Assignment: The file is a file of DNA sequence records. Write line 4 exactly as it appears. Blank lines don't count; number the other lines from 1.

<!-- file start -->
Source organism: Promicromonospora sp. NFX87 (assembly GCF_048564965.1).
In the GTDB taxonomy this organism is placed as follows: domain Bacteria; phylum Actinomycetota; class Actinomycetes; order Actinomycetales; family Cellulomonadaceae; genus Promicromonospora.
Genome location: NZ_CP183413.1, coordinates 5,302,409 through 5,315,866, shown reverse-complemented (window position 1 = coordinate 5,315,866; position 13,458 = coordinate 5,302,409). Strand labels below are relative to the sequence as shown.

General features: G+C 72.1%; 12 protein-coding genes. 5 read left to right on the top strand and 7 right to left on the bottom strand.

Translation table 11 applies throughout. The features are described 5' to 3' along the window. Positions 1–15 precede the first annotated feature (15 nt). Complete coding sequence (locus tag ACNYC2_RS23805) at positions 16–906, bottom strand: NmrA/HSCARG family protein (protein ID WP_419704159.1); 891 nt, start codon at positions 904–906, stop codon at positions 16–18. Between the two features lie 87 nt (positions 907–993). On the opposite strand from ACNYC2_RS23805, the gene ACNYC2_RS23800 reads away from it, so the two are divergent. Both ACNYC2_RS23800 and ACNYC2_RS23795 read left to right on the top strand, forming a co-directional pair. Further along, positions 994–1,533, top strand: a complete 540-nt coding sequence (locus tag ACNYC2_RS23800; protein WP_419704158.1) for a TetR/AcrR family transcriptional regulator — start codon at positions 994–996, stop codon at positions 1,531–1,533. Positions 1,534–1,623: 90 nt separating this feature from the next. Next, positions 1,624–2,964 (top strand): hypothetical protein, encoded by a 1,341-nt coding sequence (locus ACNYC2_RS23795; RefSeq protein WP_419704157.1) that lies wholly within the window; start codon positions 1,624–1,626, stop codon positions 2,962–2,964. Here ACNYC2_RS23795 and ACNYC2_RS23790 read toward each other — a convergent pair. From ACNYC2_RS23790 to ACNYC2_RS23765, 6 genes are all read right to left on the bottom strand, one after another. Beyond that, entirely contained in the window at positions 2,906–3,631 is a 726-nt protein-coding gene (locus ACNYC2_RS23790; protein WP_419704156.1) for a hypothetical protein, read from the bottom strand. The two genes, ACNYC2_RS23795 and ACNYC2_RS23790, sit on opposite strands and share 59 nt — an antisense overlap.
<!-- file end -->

General features: G+C 72.1%; 12 protein-coding genes. 5 read left to right on the top strand and 7 right to left on the bottom strand.